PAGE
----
Irritable Bowel Syndrome for Primary Care Physicians
Ali Khanbhai and Daljit Singh Sura
Cite this article as: BJMP 2013;6(1):a608
Introduction and Epidemiology
Irritable bowel syndrome (IBS) is a chronic and often debilitating condition with a complex aetiology1. It is the most common diagnosis made by gastroenterologists worldwide2. The incidence and prevalence of IBS vary depending on the diagnostic criteria used but it is estimated that the prevalence in the UK is 17% overall, with a prevalence of 11% among men and 23% among women3-4. IBS can have a significant negative impact on quality of life and social functioning, although it is not known to be associated with the development of serious disease or excess mortality. However, patients with IBS are more likely to undergo specific surgical operations such as hysterectomy and cholecystectomy. IBS further represents an economic burden on society due to the high consumption of healthcare resources and the non-productivity of IBS patients5. It appears that 33–90% of patients do not consult a physician, and that a proportion of patients who meet the IBS criteria are not diagnosed with IBS. The frequency of IBS symptoms peaks in the third and fourth decades, and there is a female predominance of about 2:1 in the 20s and 30s, although this discrepancy is less apparent in older patients6. The female predominance is less apparent in the general population, which suggests that women with IBS are more likely to seek healthcare for their symptoms7. IBS symptoms which persist beyond middle life continue to be reported by a substantial proportion of individuals in their seventh and eighth decades.
The pathogenesis of IBS appears to be multifactorial. The following factors play a central role in the pathogenesis: heritability and genetics, dietary and intestinal microbiota, low-grade inflammation and disturbances in the neuroendocrine system of the gut2.
IBS is known to aggregate in families and to affect multiple generations but not in a manner consistent with a major Mendelian effect. Relatives of an individual with IBS are two to three times as likely to have IBS8.
Psychological distress is not only a common co-morbidity in IBS patients, but also a factor which is likely to play a direct role in the pathogenesis4. Interestingly, parental modelling and the reinforcement of illness behaviour can also contribute to IBS. Having a mother with IBS has been shown to account for as much variance as having an identical set of genes as a co-twin who has IBS. This insinuates that the contribution of social learning to IBS is at least as great as the contribution of heredityFurthermore, the role of childhood events such as nasogastric tube placement, poor nutrition, abuse, and other stressors have been clearly associated with IBS8.
A substantial proportion of patients with IBS report onset of their symptoms after acute gastroenteritis9. Post-infectious (PI)-IBS has been reported after viral, bacterial, protozoa and nematode infections, with the incidence of PI-IBS varying between 7% and 31%. In this subset of IBS patients GI symptoms appear following gastroenteritis, with approximately 10% developing persistent symptomsRecent studies suggest that some individuals are genetically predisposed to developing PI-IBS, with some people demonstrating a specific cytokine response to infection4.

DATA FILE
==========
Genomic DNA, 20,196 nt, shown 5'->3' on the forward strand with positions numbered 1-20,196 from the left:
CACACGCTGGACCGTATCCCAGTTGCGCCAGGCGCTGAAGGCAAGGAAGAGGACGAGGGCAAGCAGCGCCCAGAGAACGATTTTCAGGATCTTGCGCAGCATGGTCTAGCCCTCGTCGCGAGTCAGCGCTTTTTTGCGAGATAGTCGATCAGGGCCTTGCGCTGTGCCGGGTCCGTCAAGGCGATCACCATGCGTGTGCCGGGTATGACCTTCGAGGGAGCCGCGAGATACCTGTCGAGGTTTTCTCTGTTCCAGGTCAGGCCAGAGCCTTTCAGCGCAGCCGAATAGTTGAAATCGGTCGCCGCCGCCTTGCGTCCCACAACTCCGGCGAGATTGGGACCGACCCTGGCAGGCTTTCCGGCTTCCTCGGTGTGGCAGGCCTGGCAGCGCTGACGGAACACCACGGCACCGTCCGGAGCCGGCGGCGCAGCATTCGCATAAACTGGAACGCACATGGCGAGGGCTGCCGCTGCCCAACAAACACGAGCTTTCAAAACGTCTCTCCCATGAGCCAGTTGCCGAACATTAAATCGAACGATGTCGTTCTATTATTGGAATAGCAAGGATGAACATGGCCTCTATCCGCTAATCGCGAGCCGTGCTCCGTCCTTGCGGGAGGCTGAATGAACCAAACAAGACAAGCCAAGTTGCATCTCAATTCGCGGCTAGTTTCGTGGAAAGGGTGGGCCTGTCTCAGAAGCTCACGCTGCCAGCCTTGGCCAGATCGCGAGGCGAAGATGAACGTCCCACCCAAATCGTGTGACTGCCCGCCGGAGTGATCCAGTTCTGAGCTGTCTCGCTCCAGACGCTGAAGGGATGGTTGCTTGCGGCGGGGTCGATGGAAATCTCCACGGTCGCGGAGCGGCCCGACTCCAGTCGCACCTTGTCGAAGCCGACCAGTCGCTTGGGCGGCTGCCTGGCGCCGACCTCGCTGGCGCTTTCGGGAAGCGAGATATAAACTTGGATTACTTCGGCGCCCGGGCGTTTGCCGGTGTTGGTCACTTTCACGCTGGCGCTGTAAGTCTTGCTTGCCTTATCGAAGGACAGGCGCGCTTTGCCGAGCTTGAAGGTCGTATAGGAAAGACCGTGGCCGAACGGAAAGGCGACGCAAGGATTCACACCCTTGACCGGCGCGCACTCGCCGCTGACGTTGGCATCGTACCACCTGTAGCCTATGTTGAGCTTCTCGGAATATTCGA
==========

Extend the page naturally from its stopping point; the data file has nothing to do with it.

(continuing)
It is important to note that women appear to have more frequent and severe IBS symptoms during menses compared to other phases of the menstrual cycle and that female gender is a significant independent risk factor for the development of IBS7.
Diagnosis and Investigations
Adult patients who present to their general practitioner (GP) with lower gastrointestinal tract disorders account for one in 20 of all general practice consultations. The possibility of sinister conditions such as colorectal cancer or inflammatory bowel disease may create diagnostic uncertainty and reluctance for the doctor to attribute the symptoms to IBS. In the United Kingdom up to 29% of patients with IBS are referred to a specialist but the majority of these will return to their GP for long term management6.
Primary care differs from specialist care because the GP’s greater familiarity with the patient, and their previous consultations, enable presenting problems to be seen in context rather than in isolation. Furthermore, it involves the first contact for care of problems at a stage when they are likely to be poorly defined. Lastly, primary care is characterised by a biopsychosocial model of care that takes into account the context of the person’s problem. These characteristics are especially important when managing chronic disorders, such as IBS, where there is a high priority on continuity of care6.
There is currently no biochemical, histopathological or radiological diagnostic test for IBS. The diagnosis is based principally on symptom assessment. The Rome III criteria (Figure 1) is the most recent, updated and universal diagnostic criteria for IBS. However, although the Rome III criteria are widely used in clinical studies, it is not used by most cliniciansIn fact, most primary care physicians are not aware of diagnostic criteria for IBS and about one third of secondary care doctors do not use them in practice6.
IBS patients are grouped on the basis of the most predominant bowel symptom as diarrhoea- predominant, constipation-predominant, a mixture of both diarrhoea and constipation, and un-subtyped IBS in patients with an insufficient abnormality of stool consistency to meet the criteria for the other sub-groups. Approximately one third of patients have diarrhoea- predominant, one third have constipation-predominant, and the remainder have a mixture of both diarrhoea and constipation. The classification of IBS patients into sub-groups is useful for clinical practice, but it is common for IBS patients to switch from one subtype to another over time. More than 75% of IBS patients change to either of the other 2 subtypes at least once over a 1-year period2,10.